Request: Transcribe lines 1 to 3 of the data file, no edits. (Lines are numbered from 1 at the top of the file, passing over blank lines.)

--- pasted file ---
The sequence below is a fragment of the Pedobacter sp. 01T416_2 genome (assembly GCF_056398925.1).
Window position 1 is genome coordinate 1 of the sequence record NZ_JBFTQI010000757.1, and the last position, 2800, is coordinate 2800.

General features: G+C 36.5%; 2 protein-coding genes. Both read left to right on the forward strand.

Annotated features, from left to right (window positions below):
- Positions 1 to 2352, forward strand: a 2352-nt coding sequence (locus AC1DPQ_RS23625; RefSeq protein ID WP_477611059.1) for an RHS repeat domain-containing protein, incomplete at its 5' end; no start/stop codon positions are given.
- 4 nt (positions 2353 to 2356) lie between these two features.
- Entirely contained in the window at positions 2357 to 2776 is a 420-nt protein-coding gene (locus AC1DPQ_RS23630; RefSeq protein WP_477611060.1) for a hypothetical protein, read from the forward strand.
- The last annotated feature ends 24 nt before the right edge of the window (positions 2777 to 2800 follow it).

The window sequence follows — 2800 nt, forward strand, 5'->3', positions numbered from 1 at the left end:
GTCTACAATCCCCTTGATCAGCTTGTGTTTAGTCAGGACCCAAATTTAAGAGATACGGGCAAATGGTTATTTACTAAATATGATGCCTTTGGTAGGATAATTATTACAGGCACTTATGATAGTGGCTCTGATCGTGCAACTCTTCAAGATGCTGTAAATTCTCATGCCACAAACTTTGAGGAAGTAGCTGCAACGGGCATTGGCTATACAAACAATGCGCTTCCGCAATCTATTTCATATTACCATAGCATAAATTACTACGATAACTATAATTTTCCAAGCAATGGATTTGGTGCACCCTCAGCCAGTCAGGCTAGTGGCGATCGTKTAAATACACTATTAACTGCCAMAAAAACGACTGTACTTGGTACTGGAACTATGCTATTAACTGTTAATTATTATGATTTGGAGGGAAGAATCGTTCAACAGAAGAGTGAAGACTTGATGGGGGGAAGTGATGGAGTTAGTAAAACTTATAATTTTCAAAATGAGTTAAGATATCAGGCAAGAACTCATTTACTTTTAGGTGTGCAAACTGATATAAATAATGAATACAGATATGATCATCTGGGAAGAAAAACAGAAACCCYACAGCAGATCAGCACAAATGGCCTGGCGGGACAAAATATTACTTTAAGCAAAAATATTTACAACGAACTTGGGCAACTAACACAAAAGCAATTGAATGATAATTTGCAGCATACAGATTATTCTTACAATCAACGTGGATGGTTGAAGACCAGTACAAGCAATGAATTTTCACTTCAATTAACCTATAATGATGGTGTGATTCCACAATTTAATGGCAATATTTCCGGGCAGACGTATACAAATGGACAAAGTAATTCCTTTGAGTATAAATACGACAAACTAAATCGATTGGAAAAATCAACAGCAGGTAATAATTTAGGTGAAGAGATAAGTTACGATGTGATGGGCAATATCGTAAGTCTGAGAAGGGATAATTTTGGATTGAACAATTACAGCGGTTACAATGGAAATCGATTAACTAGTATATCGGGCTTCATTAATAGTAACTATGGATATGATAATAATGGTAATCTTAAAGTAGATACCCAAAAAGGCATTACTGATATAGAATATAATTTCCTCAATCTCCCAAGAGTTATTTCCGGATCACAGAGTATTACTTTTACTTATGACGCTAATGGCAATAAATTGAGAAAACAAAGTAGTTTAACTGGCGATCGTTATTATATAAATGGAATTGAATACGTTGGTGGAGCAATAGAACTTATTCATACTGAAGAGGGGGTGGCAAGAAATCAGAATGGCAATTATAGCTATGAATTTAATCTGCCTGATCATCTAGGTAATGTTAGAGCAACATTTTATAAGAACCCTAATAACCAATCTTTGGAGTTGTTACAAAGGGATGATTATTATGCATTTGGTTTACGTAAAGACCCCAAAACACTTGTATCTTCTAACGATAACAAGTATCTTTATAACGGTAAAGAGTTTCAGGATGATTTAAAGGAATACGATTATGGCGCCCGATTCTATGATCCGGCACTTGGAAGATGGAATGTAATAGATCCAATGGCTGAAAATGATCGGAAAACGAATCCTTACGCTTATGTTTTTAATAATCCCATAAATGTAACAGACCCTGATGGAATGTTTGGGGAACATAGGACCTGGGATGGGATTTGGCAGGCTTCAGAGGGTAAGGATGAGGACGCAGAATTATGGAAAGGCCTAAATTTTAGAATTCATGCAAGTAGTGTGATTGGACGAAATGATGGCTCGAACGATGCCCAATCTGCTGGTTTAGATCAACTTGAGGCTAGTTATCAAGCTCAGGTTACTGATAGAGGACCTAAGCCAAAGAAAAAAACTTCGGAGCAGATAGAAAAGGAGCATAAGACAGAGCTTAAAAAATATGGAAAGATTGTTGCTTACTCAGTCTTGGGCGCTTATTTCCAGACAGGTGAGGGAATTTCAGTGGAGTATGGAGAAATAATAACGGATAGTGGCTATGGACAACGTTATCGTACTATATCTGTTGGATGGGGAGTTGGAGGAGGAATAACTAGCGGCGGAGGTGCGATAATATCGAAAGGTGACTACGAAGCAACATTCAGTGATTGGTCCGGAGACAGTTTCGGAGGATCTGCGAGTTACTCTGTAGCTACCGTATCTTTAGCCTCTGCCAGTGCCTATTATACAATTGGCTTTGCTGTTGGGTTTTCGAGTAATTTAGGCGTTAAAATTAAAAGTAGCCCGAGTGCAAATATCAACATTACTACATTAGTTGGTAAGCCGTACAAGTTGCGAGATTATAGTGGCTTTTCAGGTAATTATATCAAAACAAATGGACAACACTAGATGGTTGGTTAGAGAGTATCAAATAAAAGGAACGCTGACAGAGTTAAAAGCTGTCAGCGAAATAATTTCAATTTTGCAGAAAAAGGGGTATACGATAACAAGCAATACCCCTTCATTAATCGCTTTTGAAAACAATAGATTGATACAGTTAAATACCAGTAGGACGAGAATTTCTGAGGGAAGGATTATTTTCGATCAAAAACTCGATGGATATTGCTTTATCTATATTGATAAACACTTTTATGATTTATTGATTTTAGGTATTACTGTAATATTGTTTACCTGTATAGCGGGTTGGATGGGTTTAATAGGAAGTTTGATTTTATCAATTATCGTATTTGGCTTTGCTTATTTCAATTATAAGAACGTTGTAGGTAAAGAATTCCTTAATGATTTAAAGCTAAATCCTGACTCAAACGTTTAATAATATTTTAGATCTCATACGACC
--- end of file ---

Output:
The sequence below is a fragment of the Pedobacter sp. 01T416_2 genome (assembly GCF_056398925.1).
Window position 1 is genome coordinate 1 of the sequence record NZ_JBFTQI010000757.1, and the last position, 2800, is coordinate 2800.

General features: G+C 36.5%; 2 protein-coding genes. Both read left to right on the forward strand.